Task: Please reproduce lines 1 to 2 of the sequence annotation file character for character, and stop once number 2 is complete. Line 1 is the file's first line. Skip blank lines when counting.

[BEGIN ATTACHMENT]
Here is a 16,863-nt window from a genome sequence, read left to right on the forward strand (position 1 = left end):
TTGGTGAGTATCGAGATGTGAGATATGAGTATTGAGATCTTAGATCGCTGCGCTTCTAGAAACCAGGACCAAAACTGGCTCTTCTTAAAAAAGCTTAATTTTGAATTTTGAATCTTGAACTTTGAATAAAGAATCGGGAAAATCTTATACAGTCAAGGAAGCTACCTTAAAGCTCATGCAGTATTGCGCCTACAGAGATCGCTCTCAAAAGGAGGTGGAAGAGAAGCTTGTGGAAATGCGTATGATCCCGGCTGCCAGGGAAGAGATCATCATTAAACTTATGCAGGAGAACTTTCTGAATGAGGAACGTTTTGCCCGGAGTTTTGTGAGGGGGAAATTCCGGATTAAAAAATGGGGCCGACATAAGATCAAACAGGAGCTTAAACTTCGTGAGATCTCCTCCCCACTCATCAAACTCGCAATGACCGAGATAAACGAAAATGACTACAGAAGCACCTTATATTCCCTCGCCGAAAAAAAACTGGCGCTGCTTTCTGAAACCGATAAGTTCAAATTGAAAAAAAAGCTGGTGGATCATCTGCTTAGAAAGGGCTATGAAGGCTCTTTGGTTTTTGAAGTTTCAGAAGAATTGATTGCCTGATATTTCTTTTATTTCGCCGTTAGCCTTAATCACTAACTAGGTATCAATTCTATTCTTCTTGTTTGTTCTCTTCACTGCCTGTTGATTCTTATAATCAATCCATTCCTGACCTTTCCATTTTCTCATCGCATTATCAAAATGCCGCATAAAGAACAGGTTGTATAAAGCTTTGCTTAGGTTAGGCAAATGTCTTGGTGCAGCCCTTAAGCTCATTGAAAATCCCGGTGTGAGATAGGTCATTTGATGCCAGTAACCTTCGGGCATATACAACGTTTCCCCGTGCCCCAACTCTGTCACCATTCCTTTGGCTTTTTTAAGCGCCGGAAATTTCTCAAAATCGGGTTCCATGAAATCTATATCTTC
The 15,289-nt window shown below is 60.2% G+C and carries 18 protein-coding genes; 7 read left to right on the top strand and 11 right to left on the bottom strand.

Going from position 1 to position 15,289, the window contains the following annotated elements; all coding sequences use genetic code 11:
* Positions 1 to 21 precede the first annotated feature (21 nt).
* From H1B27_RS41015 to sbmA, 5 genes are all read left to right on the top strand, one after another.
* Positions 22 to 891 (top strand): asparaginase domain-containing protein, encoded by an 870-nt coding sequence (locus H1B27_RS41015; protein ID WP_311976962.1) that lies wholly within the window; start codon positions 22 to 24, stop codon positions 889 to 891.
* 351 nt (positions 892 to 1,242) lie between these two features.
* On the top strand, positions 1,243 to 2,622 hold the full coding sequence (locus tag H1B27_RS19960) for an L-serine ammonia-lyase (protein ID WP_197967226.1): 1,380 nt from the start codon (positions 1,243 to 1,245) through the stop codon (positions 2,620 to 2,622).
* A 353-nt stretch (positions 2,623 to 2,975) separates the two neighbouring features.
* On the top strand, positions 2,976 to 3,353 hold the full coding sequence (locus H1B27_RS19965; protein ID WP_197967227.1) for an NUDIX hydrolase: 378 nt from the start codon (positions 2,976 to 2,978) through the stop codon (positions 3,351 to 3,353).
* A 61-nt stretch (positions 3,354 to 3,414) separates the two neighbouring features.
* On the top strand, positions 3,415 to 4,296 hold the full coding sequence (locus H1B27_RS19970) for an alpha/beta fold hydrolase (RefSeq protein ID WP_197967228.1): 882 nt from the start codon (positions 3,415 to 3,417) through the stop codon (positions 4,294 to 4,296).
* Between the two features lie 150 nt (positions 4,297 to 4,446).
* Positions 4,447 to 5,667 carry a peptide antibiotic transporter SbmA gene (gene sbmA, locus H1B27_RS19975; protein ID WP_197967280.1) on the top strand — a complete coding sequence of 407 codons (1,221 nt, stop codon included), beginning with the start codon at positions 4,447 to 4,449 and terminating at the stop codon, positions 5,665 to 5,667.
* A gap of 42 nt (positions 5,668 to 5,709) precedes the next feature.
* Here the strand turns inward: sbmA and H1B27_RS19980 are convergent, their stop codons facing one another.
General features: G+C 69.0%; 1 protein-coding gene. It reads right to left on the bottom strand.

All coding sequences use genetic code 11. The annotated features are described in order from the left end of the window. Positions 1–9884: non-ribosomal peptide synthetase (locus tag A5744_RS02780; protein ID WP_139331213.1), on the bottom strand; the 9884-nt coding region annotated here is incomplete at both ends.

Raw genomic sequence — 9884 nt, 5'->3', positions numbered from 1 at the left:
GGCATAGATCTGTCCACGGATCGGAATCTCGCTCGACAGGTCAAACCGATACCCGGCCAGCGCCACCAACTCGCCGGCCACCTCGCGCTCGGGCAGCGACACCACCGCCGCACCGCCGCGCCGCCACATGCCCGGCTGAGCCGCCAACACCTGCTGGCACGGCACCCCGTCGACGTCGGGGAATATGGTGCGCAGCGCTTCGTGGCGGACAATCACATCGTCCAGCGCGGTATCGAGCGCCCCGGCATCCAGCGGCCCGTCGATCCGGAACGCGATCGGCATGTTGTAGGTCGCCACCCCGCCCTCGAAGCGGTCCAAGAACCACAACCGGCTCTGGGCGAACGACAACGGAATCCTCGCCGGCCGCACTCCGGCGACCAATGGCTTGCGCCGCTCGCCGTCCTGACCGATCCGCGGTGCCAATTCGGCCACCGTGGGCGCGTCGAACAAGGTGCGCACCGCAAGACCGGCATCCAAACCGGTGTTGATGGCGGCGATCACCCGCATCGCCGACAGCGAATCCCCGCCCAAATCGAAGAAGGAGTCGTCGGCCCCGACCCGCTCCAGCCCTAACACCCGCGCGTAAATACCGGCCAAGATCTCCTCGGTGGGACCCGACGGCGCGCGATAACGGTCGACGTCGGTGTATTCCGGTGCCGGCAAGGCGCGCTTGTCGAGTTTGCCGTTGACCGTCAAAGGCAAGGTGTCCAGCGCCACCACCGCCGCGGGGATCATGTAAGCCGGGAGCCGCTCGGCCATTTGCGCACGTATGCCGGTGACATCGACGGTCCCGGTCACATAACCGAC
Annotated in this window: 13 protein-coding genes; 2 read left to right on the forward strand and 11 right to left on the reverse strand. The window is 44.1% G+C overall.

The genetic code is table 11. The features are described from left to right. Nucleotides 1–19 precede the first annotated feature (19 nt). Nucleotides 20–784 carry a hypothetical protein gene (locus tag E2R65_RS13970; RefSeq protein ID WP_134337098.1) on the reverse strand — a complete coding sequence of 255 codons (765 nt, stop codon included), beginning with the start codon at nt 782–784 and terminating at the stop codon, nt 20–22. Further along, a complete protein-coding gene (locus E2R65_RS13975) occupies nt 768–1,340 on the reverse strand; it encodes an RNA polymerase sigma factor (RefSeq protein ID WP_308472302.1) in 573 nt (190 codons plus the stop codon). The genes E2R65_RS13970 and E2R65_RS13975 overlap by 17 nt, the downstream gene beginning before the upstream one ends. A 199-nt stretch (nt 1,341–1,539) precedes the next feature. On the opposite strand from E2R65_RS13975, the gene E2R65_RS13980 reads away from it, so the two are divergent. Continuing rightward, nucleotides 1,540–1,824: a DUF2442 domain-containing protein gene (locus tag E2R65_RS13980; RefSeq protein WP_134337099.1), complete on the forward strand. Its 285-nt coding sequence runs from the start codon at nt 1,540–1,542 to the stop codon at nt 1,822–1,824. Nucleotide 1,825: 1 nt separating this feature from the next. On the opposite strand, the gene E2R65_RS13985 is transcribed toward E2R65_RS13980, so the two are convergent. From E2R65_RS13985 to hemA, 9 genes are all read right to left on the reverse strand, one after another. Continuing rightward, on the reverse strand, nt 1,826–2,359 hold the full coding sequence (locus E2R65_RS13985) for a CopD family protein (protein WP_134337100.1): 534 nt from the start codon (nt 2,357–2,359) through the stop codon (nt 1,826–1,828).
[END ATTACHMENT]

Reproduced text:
Here is a 16,863-nt window from a genome sequence, read left to right on the forward strand (position 1 = left end):
TTGGTGAGTATCGAGATGTGAGATATGAGTATTGAGATCTTAGATCGCTGCGCTTCTAGAAACCAGGACCAAAACTGGCTCTTCTTAAAAAAGCTTAATTTTGAATTTTGAATCTTGAACTTTGAATAAAGAATCGGGAAAATCTTATACAGTCAAGGAAGCTACCTTAAAGCTCATGCAGTATTGCGCCTACAGAGATCGCTCTCAAAAGGAGGTGGAAGAGAAGCTTGTGGAAATGCGTATGATCCCGGCTGCCAGGGAAGAGATCATCATTAAACTTATGCAGGAGAACTTTCTGAATGAGGAACGTTTTGCCCGGAGTTTTGTGAGGGGGAAATTCCGGATTAAAAAATGGGGCCGACATAAGATCAAACAGGAGCTTAAACTTCGTGAGATCTCCTCCCCACTCATCAAACTCGCAATGACCGAGATAAACGAAAATGACTACAGAAGCACCTTATATTCCCTCGCCGAAAAAAAACTGGCGCTGCTTTCTGAAACCGATAAGTTCAAATTGAAAAAAAAGCTGGTGGATCATCTGCTTAGAAAGGGCTATGAAGGCTCTTTGGTTTTTGAAGTTTCAGAAGAATTGATTGCCTGATATTTCTTTTATTTCGCCGTTAGCCTTAATCACTAACTAGGTATCAATTCTATTCTTCTTGTTTGTTCTCTTCACTGCCTGTTGATTCTTATAATCAATCCATTCCTGACCTTTCCATTTTCTCATCGCATTATCAAAATGCCGCATAAAGAACAGGTTGTATAAAGCTTTGCTTAGGTTAGGCAAATGTCTTGGTGCAGCCCTTAAGCTCATTGAAAATCCCGGTGTGAGATAGGTCATTTGATGCCAGTAACCTTCGGGCATATACAACGTTTCCCCGTGCCCCAACTCTGTCACCATTCCTTTGGCTTTTTTAAGCGCCGGAAATTTCTCAAAATCGGGTTCCATGAAATCTATATCTTC